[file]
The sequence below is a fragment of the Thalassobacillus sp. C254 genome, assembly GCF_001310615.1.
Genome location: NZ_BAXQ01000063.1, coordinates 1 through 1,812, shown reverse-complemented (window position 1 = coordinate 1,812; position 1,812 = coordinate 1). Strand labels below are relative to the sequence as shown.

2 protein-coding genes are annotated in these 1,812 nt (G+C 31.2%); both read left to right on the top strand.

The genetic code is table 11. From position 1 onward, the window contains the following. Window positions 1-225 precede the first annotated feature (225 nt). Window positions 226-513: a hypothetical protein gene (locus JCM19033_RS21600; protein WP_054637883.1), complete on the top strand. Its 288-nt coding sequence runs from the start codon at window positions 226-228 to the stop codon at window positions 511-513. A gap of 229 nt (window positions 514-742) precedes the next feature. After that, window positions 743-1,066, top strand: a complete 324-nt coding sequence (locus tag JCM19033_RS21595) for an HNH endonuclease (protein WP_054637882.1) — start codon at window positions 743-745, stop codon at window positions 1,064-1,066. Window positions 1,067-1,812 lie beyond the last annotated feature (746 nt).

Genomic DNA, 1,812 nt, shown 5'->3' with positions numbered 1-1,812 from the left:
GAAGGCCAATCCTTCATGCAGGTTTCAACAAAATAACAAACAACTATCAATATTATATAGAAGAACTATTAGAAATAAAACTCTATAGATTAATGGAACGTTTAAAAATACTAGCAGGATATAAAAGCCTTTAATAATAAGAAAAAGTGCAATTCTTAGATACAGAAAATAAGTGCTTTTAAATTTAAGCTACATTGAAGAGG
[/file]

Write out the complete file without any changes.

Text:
The sequence below is a fragment of the Thalassobacillus sp. C254 genome, assembly GCF_001310615.1.
Genome location: NZ_BAXQ01000063.1, coordinates 1 through 1,812, shown reverse-complemented (window position 1 = coordinate 1,812; position 1,812 = coordinate 1). Strand labels below are relative to the sequence as shown.

2 protein-coding genes are annotated in these 1,812 nt (G+C 31.2%); both read left to right on the top strand.

The genetic code is table 11. From position 1 onward, the window contains the following. Window positions 1-225 precede the first annotated feature (225 nt). Window positions 226-513: a hypothetical protein gene (locus JCM19033_RS21600; protein WP_054637883.1), complete on the top strand. Its 288-nt coding sequence runs from the start codon at window positions 226-228 to the stop codon at window positions 511-513. A gap of 229 nt (window positions 514-742) precedes the next feature. After that, window positions 743-1,066, top strand: a complete 324-nt coding sequence (locus tag JCM19033_RS21595) for an HNH endonuclease (protein WP_054637882.1) — start codon at window positions 743-745, stop codon at window positions 1,064-1,066. Window positions 1,067-1,812 lie beyond the last annotated feature (746 nt).

Genomic DNA, 1,812 nt, shown 5'->3' with positions numbered 1-1,812 from the left:
GAAGGCCAATCCTTCATGCAGGTTTCAACAAAATAACAAACAACTATCAATATTATATAGAAGAACTATTAGAAATAAAACTCTATAGATTAATGGAACGTTTAAAAATACTAGCAGGATATAAAAGCCTTTAATAATAAGAAAAAGTGCAATTCTTAGATACAGAAAATAAGTGCTTTTAAATTTAAGCTACATTGAAGAGG